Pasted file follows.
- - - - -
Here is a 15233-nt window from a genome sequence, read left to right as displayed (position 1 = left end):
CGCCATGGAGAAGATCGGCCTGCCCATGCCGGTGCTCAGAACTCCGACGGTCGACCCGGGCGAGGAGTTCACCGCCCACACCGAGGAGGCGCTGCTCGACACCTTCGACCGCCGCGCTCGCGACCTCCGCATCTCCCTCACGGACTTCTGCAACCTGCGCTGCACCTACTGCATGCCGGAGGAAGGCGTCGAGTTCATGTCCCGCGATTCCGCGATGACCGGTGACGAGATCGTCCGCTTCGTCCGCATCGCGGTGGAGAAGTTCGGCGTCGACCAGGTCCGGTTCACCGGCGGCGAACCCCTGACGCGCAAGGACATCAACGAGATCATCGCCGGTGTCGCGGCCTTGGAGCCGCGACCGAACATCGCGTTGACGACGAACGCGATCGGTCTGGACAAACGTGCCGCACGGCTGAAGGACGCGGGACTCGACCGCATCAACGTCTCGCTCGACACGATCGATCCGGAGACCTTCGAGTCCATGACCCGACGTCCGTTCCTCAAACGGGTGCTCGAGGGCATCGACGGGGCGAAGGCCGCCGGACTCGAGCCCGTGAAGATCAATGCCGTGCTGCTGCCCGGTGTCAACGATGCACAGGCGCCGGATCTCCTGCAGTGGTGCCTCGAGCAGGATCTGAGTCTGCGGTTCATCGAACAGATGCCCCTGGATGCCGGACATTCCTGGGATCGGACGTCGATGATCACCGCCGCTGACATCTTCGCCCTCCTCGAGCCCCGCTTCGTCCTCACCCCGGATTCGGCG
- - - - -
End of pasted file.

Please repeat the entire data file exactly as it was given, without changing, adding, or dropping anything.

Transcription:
Here is a 15233-nt window from a genome sequence, read left to right as displayed (position 1 = left end):
CGCCATGGAGAAGATCGGCCTGCCCATGCCGGTGCTCAGAACTCCGACGGTCGACCCGGGCGAGGAGTTCACCGCCCACACCGAGGAGGCGCTGCTCGACACCTTCGACCGCCGCGCTCGCGACCTCCGCATCTCCCTCACGGACTTCTGCAACCTGCGCTGCACCTACTGCATGCCGGAGGAAGGCGTCGAGTTCATGTCCCGCGATTCCGCGATGACCGGTGACGAGATCGTCCGCTTCGTCCGCATCGCGGTGGAGAAGTTCGGCGTCGACCAGGTCCGGTTCACCGGCGGCGAACCCCTGACGCGCAAGGACATCAACGAGATCATCGCCGGTGTCGCGGCCTTGGAGCCGCGACCGAACATCGCGTTGACGACGAACGCGATCGGTCTGGACAAACGTGCCGCACGGCTGAAGGACGCGGGACTCGACCGCATCAACGTCTCGCTCGACACGATCGATCCGGAGACCTTCGAGTCCATGACCCGACGTCCGTTCCTCAAACGGGTGCTCGAGGGCATCGACGGGGCGAAGGCCGCCGGACTCGAGCCCGTGAAGATCAATGCCGTGCTGCTGCCCGGTGTCAACGATGCACAGGCGCCGGATCTCCTGCAGTGGTGCCTCGAGCAGGATCTGAGTCTGCGGTTCATCGAACAGATGCCCCTGGATGCCGGACATTCCTGGGATCGGACGTCGATGATCACCGCCGCTGACATCTTCGCCCTCCTCGAGCCCCGCTTCGTCCTCACCCCGGATTCGGCG